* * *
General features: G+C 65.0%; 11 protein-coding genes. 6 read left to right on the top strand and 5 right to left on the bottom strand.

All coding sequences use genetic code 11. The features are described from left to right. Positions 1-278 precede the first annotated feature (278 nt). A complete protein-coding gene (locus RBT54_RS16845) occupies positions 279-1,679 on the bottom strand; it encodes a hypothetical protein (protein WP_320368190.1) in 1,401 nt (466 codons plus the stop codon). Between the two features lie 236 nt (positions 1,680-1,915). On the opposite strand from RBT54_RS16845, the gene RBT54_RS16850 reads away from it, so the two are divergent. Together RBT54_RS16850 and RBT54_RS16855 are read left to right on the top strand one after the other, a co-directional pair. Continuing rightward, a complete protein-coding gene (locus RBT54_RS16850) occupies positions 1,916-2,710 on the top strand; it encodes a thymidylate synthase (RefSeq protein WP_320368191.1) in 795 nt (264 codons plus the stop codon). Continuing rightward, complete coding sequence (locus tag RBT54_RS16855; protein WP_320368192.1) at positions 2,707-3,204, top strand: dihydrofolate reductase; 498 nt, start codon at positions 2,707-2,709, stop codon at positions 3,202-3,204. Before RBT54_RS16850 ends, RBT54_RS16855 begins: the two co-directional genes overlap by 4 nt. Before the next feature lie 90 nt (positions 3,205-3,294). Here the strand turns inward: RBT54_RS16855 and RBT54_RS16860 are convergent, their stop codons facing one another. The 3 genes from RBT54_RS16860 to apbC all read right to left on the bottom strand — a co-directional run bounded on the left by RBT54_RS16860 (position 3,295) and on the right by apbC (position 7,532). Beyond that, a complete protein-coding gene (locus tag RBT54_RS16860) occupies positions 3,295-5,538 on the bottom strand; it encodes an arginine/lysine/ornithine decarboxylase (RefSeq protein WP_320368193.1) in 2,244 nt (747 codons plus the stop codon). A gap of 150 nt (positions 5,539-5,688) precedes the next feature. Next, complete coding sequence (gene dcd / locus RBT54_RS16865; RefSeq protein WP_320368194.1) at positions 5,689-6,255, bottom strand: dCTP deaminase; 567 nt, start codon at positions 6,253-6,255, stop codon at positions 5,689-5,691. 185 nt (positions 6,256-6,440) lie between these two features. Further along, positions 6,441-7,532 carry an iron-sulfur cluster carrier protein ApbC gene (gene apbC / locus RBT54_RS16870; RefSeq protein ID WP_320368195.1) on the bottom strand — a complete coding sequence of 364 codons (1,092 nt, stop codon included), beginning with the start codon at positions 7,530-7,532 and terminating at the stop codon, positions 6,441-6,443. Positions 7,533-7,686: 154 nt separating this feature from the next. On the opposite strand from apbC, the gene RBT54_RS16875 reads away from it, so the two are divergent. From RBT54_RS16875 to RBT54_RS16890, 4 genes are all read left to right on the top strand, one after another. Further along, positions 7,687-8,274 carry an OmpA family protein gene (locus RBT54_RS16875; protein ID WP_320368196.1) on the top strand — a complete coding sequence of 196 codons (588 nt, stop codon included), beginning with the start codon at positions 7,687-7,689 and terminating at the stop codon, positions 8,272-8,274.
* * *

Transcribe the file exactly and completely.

General features: G+C 65.0%; 11 protein-coding genes. 6 read left to right on the top strand and 5 right to left on the bottom strand.

All coding sequences use genetic code 11. The features are described from left to right. Positions 1-278 precede the first annotated feature (278 nt). A complete protein-coding gene (locus RBT54_RS16845) occupies positions 279-1,679 on the bottom strand; it encodes a hypothetical protein (protein WP_320368190.1) in 1,401 nt (466 codons plus the stop codon). Between the two features lie 236 nt (positions 1,680-1,915). On the opposite strand from RBT54_RS16845, the gene RBT54_RS16850 reads away from it, so the two are divergent. Together RBT54_RS16850 and RBT54_RS16855 are read left to right on the top strand one after the other, a co-directional pair. Continuing rightward, a complete protein-coding gene (locus RBT54_RS16850) occupies positions 1,916-2,710 on the top strand; it encodes a thymidylate synthase (RefSeq protein WP_320368191.1) in 795 nt (264 codons plus the stop codon). Continuing rightward, complete coding sequence (locus tag RBT54_RS16855; protein WP_320368192.1) at positions 2,707-3,204, top strand: dihydrofolate reductase; 498 nt, start codon at positions 2,707-2,709, stop codon at positions 3,202-3,204. Before RBT54_RS16850 ends, RBT54_RS16855 begins: the two co-directional genes overlap by 4 nt. Before the next feature lie 90 nt (positions 3,205-3,294). Here the strand turns inward: RBT54_RS16855 and RBT54_RS16860 are convergent, their stop codons facing one another. The 3 genes from RBT54_RS16860 to apbC all read right to left on the bottom strand — a co-directional run bounded on the left by RBT54_RS16860 (position 3,295) and on the right by apbC (position 7,532). Beyond that, a complete protein-coding gene (locus tag RBT54_RS16860) occupies positions 3,295-5,538 on the bottom strand; it encodes an arginine/lysine/ornithine decarboxylase (RefSeq protein WP_320368193.1) in 2,244 nt (747 codons plus the stop codon). A gap of 150 nt (positions 5,539-5,688) precedes the next feature. Next, complete coding sequence (gene dcd / locus RBT54_RS16865; RefSeq protein WP_320368194.1) at positions 5,689-6,255, bottom strand: dCTP deaminase; 567 nt, start codon at positions 6,253-6,255, stop codon at positions 5,689-5,691. 185 nt (positions 6,256-6,440) lie between these two features. Further along, positions 6,441-7,532 carry an iron-sulfur cluster carrier protein ApbC gene (gene apbC / locus RBT54_RS16870; RefSeq protein ID WP_320368195.1) on the bottom strand — a complete coding sequence of 364 codons (1,092 nt, stop codon included), beginning with the start codon at positions 7,530-7,532 and terminating at the stop codon, positions 6,441-6,443. Positions 7,533-7,686: 154 nt separating this feature from the next. On the opposite strand from apbC, the gene RBT54_RS16875 reads away from it, so the two are divergent. From RBT54_RS16875 to RBT54_RS16890, 4 genes are all read left to right on the top strand, one after another. Further along, positions 7,687-8,274 carry an OmpA family protein gene (locus RBT54_RS16875; protein ID WP_320368196.1) on the top strand — a complete coding sequence of 196 codons (588 nt, stop codon included), beginning with the start codon at positions 7,687-7,689 and terminating at the stop codon, positions 8,272-8,274.